There are occasional markets at weekends near the lake and at the TV tower, however don’t expect great ‘ethnic’ produce. The markets usually sell handmade crafts etc but these are not of outstanding quality. The best market is the wholesale fruit and vegetable market behind Carrefour hypermarket. Go early (at dawn!) on a Saturday morning for the most amazing selection of fruit and veg, or on a Thursday for fresh flowers.  

Supermarkets seem to be rather sporadic in what they sell and it is not uncommon to have to go to 2 or 3 different shops before you find everything that you want. Small supermarkets within the quadras sell all the basics but you often have to go to delis to find more luxury, imported goods – including mushrooms, smoked salmon and sun-dried tomatoes etc. Apart from that, most things are available, including a fantastic selection of fresh vegetables and exotic fruit which would cost a fortune back home! 


The Federal District is one of the richest states in Brazil, and Brasilia has excellent bars, cafes and restaurants to cater for the rich expats and politicians. It is common to go out for lunch, and then turn right around and go out to dinner (not literally turning right around – lunch is at 12 or 1pm and dinner often not until 9 or 10pm). Lunch is often buffet style – eat as much as you like for a set price or por kilo where you pay for the weight of your food.

For dinner, nearly all styles of cuisine are available, including Italian, Mexican, French and Japanese. Only the really spicy Thai and Indian options are lacking.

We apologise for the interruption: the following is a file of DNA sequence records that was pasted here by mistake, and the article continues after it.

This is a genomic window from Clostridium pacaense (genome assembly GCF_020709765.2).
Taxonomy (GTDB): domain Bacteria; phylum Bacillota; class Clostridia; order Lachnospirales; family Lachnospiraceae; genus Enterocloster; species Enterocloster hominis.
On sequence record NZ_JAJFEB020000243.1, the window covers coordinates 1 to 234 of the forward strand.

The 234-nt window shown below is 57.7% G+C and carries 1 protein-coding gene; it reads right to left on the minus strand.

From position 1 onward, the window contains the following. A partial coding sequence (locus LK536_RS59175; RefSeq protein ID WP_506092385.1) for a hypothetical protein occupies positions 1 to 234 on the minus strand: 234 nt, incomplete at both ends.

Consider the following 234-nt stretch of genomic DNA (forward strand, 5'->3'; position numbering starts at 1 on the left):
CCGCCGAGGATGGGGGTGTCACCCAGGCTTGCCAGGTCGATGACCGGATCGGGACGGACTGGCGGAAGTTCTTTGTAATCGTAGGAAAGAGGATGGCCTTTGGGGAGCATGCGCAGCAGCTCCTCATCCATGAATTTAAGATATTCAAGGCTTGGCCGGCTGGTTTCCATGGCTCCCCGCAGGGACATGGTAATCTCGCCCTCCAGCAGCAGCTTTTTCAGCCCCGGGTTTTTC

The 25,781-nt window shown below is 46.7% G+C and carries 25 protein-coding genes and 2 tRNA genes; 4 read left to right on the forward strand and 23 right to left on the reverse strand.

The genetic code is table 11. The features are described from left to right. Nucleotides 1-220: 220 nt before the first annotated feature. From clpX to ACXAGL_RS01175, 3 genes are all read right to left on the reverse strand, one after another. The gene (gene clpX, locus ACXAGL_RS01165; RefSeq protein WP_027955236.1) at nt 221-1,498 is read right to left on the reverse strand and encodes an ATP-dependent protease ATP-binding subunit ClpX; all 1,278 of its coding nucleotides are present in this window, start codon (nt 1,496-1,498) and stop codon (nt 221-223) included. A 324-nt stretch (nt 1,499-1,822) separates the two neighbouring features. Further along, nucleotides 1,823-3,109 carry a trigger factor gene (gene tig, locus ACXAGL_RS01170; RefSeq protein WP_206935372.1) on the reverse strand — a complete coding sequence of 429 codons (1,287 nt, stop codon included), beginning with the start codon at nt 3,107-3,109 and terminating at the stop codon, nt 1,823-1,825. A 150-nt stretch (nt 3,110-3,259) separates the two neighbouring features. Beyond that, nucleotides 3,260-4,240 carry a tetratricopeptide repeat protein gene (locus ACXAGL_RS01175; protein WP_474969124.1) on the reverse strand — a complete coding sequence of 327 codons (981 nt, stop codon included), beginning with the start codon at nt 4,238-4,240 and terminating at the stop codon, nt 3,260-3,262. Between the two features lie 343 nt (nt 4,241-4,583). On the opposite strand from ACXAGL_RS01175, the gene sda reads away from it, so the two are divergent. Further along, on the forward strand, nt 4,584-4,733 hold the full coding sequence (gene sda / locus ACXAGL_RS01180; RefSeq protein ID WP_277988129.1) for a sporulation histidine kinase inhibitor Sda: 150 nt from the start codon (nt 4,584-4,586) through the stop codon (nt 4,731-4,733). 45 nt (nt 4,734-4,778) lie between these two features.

At night, the Brazilians eat late and stay out later. If you arrive at a restaurant before 9 pm be prepared to be the only ones eating. At events such as weddings, important birthdays etc the lateness of the meal relates to the sophistication of the evening. Invitations will specify dress codes (eg. smart-casual, formal, long dress etc). For Brazilians (particularly women- many of whom you remember will dress to the nines just to go shopping, even ‘casual’ usually involves incredibly low-cut tops and tottering, pointy heels.

If you are invited out, expect the locals to arrive a good half hour to an hour later than the agreed time. If you are hosting an informal party yourself, don’t be surprised when people don’t turn up who promised they would and others unexpectedly bring along friends and family that you’ve never met before. 

The use of private homes for official dinners, receptions etc is not as common in Brazil as it is in the UK: homes are for friends and members of the family. Therefore do not necessarily expect return invitations from Brazilians who have attended such events in your home. In the event that you do, it is considered gracious to send or bring flowers to your hostess, especially on your first visit.

Brasilia is not a particularly easy place to meet locals. Like the foreigners, many of them come to the capital to work for a couple of years and then return to their home cities in other parts of Brazil. It is only now that the first generation of ‘Brasilienses’ (people born in Brasilia) are starting to grow up.

The easiest way to meet Brazilians is in the workplace, or through a social activity such as football, dancing lessons, cooking courses etc. Even still, they are often friendly without necessarily following up your suggestions of a drink/lunch/other engagement, airily saying ‘oh, you must come round to my house sometime’, without any exchange of contact information. It’s just their way of being polite. As an expat, it is much easier to meet other foreigners. The international community is tightly knit and the same people turn up to Embassy events and other international gatherings. 

The abraco, or embrace, is the national form of greeting in Brazil. It is not unusual for two male friends to speak in the street with arms about each other’s shoulders. Women give each other kisses on both cheeks, always on the right cheek first. However, it is always safe to shake hands if you do not feel comfortable initiating um abraco.